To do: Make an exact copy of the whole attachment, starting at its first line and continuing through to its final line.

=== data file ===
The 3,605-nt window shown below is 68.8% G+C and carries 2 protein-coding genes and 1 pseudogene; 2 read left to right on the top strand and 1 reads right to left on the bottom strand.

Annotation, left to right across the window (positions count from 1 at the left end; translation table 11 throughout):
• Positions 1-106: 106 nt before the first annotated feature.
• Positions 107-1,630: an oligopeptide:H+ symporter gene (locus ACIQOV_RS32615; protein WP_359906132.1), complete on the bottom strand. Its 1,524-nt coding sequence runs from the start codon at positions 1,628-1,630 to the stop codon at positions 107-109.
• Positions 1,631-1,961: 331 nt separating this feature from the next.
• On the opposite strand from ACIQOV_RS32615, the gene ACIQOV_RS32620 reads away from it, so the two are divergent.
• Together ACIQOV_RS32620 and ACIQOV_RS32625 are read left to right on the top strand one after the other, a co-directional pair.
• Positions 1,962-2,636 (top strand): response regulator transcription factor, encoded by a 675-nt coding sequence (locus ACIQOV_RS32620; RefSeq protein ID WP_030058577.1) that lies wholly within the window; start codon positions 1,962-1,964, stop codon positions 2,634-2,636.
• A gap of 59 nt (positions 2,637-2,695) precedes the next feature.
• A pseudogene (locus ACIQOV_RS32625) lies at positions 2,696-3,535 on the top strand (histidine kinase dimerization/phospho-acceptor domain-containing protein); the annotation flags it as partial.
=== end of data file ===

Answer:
The 3,605-nt window shown below is 68.8% G+C and carries 2 protein-coding genes and 1 pseudogene; 2 read left to right on the top strand and 1 reads right to left on the bottom strand.

Annotation, left to right across the window (positions count from 1 at the left end; translation table 11 throughout):
• Positions 1-106: 106 nt before the first annotated feature.
• Positions 107-1,630: an oligopeptide:H+ symporter gene (locus ACIQOV_RS32615; protein WP_359906132.1), complete on the bottom strand. Its 1,524-nt coding sequence runs from the start codon at positions 1,628-1,630 to the stop codon at positions 107-109.
• Positions 1,631-1,961: 331 nt separating this feature from the next.
• On the opposite strand from ACIQOV_RS32615, the gene ACIQOV_RS32620 reads away from it, so the two are divergent.
• Together ACIQOV_RS32620 and ACIQOV_RS32625 are read left to right on the top strand one after the other, a co-directional pair.
• Positions 1,962-2,636 (top strand): response regulator transcription factor, encoded by a 675-nt coding sequence (locus ACIQOV_RS32620; RefSeq protein ID WP_030058577.1) that lies wholly within the window; start codon positions 1,962-1,964, stop codon positions 2,634-2,636.
• A gap of 59 nt (positions 2,637-2,695) precedes the next feature.
• A pseudogene (locus ACIQOV_RS32625) lies at positions 2,696-3,535 on the top strand (histidine kinase dimerization/phospho-acceptor domain-containing protein); the annotation flags it as partial.